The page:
In an earlier post, I described how a nasty accident with a food processor blade helped me to understand a passage about the history of piano technique in Nicholas Cook’s Beyond the Score, in a particularly visceral way. Since then, I have also had a nasty accident with a pair of secateurs (I nearly cut off the end of my left index finger), and learned that cycling with a heavy rucksack is bad for you (I’ve trapped a nerve so badly, I can’t feel the end of my RH index finger).
These things have illuminated another passage in Beyond the score. The LH finger just hurts, so I have to be careful what I do with it, but the RH numbness is one of the most annoying things I’ve ever done to myself, and much more of an impediment to playing the piano. Until this happened, I had no idea how important “touch” as a sensation was when you are playing the piano. I don’t mean what you do to the piano keys, but what comes back to you from the keyboard. You don’t know what you’re doing, unless you can feel it. You think that controlling touch is about considering the amount of weight or force that you will give to a particular finger, but your judgement depends on getting feedback from your finger on the key. When you can’t feel it, you don’t know what you’ve done, like walking in the dark. The strangest part is that I can’t hear what I’m doing with my RH now. Whenever I put my index finger on a key at the moment, I have no sense of how hard I’m hitting it, and it’s like someone just blocking my ears.
As this problem persisted, it reminded me constantly of chapter 10 (p. 308 onwards) in Beyond the Score that deals with the role of the body in music-making, and how playing an instrument is not all top-down motor control, but an interplay between that and your bodily constraints and possibilities. The first time this really came home to me was watching someone play gospel on a hammond organ, and seeing him use his left forearm like a seesaw on the keyboard from left-to-right in order to give that characteristic sweep up to a note in the right hand. You hear it as a voice-like musical gesture, but there’s no way that this started off as an idea in a composer’s head – this is a style and a sound that is an affordance of elbows, forearms and Hammond keyboards. You couldn’t imagine that sound unless you’d physically made it, and the only way to make it is to do what no piano teacher would ever teach you to do.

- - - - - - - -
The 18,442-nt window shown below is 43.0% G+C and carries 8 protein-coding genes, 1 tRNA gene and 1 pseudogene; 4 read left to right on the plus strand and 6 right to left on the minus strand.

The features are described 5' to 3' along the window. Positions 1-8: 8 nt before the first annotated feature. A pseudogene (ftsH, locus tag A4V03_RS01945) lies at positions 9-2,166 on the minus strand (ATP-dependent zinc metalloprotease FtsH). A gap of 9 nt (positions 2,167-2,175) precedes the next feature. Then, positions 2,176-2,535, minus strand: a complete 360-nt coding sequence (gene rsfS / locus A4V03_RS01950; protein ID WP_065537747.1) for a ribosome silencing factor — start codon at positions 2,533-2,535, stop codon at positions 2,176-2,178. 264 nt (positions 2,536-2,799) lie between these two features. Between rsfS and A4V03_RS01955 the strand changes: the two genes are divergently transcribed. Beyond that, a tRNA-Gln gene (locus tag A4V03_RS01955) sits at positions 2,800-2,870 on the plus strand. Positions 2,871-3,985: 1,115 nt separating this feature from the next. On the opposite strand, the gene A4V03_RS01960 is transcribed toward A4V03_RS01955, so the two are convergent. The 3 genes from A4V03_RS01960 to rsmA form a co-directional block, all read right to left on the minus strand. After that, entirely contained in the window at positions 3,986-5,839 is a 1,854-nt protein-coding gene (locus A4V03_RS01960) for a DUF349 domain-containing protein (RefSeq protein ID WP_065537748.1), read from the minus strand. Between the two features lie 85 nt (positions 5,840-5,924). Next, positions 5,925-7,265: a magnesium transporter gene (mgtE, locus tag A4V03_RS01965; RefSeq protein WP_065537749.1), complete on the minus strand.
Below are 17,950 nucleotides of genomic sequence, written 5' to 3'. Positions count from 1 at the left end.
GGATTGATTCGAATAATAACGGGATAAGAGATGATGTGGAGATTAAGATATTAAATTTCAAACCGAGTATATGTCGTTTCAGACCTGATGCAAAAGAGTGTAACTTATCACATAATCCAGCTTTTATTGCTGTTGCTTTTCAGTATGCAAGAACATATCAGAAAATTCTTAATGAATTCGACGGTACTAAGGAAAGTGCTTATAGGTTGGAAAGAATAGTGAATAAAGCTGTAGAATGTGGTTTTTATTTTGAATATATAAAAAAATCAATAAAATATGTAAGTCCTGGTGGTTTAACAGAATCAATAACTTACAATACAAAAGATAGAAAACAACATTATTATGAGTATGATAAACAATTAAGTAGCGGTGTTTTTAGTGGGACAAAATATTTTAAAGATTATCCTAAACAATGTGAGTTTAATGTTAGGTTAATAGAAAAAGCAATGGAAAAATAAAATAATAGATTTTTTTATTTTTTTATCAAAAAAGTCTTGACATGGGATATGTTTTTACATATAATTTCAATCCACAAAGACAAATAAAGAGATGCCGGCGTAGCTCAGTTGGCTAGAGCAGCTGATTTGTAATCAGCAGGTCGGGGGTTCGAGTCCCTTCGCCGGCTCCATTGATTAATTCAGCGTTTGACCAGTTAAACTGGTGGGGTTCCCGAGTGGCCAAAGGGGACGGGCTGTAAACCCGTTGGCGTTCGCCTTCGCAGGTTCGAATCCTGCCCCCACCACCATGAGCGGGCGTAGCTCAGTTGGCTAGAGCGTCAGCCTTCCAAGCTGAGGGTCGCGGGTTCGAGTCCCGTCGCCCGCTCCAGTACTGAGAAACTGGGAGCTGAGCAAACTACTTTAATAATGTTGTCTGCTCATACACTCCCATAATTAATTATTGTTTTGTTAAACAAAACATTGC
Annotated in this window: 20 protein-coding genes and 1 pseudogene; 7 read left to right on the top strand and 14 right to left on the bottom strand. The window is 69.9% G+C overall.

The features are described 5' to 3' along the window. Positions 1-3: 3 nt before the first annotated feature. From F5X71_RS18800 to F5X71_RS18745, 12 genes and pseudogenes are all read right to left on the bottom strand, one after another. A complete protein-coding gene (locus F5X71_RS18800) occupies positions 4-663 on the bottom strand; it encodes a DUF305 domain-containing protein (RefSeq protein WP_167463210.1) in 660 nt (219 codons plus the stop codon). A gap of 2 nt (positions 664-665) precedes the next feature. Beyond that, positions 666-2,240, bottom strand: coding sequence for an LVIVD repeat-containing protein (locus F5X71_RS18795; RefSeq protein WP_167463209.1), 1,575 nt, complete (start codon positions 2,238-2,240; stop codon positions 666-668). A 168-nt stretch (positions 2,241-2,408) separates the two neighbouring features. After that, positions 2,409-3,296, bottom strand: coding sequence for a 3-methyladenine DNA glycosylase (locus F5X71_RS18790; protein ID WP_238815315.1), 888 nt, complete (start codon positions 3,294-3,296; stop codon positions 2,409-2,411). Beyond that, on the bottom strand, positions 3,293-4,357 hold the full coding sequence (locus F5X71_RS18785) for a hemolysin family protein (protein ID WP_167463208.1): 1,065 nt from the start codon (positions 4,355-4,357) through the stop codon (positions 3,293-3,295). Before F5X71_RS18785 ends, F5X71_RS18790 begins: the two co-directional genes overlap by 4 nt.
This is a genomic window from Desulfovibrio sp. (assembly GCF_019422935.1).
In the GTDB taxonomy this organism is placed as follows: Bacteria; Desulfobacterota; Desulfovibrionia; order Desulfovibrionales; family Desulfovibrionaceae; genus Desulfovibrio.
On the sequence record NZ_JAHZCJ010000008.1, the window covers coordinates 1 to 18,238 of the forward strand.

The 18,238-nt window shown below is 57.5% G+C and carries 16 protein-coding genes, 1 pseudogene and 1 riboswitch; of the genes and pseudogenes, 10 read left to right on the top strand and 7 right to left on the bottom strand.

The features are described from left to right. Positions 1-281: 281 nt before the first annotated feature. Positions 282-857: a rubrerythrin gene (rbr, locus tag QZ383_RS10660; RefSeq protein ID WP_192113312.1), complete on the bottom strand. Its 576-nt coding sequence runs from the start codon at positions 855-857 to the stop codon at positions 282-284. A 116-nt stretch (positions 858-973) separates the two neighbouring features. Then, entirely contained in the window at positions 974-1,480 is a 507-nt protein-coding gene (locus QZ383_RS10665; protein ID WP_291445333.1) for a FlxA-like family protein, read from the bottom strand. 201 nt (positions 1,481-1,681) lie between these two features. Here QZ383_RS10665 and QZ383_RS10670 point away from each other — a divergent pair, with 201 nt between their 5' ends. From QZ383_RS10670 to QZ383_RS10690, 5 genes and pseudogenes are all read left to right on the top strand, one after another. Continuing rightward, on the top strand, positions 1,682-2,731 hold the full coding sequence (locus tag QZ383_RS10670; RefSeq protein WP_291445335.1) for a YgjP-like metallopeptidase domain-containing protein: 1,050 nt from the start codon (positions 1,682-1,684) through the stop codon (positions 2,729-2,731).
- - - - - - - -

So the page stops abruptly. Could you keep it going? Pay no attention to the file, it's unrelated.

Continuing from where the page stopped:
I’m fortunate to have been treated for that nerve problem by a brilliant Czech physiotherapist, and the treatment has cast even more light on this top-down/bottom up issue. He has encouraged me to think of playing from the fifth finger rather than the inside of the hand. It’s not to do with piano technique, but about sending messages to your brain that engage muscles in your upper body to such a degree that immediately changes your posture and weight placement, as if by magic. It changes you from resting your hands on the keyboard, to placing them there from a completely controlled position. The control in the back comes from a movement that starts in the hand, it doesn’t end there, and it doesn’t come from thinking about your back. I was enthusing about this to one the ballet teachers here, and said, “It’s amazing, you think your mind controls your body…” and before I had finished the sentence, she burst out laughing and said “Oh no, we’re not that clever!” The mind-body problem in a nutshell.